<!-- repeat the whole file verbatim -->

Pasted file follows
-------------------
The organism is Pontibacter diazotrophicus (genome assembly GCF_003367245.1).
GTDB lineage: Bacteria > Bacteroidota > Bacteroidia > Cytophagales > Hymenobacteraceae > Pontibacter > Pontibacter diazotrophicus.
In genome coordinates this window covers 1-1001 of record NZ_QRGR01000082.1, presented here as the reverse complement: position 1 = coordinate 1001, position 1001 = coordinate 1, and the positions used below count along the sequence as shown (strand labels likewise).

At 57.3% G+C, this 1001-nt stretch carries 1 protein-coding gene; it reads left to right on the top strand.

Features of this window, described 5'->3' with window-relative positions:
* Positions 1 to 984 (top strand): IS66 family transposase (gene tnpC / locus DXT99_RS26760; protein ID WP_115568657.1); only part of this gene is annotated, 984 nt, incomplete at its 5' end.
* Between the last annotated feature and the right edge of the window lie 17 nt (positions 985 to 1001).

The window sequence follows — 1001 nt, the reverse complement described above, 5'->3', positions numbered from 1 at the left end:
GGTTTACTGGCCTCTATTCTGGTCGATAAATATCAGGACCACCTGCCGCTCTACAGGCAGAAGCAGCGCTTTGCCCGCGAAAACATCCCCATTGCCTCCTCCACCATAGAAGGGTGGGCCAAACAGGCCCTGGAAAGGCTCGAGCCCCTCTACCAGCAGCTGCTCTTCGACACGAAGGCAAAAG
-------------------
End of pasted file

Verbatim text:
The organism is Pontibacter diazotrophicus (genome assembly GCF_003367245.1).
GTDB lineage: Bacteria > Bacteroidota > Bacteroidia > Cytophagales > Hymenobacteraceae > Pontibacter > Pontibacter diazotrophicus.
In genome coordinates this window covers 1-1001 of record NZ_QRGR01000082.1, presented here as the reverse complement: position 1 = coordinate 1001, position 1001 = coordinate 1, and the positions used below count along the sequence as shown (strand labels likewise).

At 57.3% G+C, this 1001-nt stretch carries 1 protein-coding gene; it reads left to right on the top strand.

Features of this window, described 5'->3' with window-relative positions:
* Positions 1 to 984 (top strand): IS66 family transposase (gene tnpC / locus DXT99_RS26760; protein ID WP_115568657.1); only part of this gene is annotated, 984 nt, incomplete at its 5' end.
* Between the last annotated feature and the right edge of the window lie 17 nt (positions 985 to 1001).

The window sequence follows — 1001 nt, the reverse complement described above, 5'->3', positions numbered from 1 at the left end:
GGTTTACTGGCCTCTATTCTGGTCGATAAATATCAGGACCACCTGCCGCTCTACAGGCAGAAGCAGCGCTTTGCCCGCGAAAACATCCCCATTGCCTCCTCCACCATAGAAGGGTGGGCCAAACAGGCCCTGGAAAGGCTCGAGCCCCTCTACCAGCAGCTGCTCTTCGACACGAAGGCAAAAG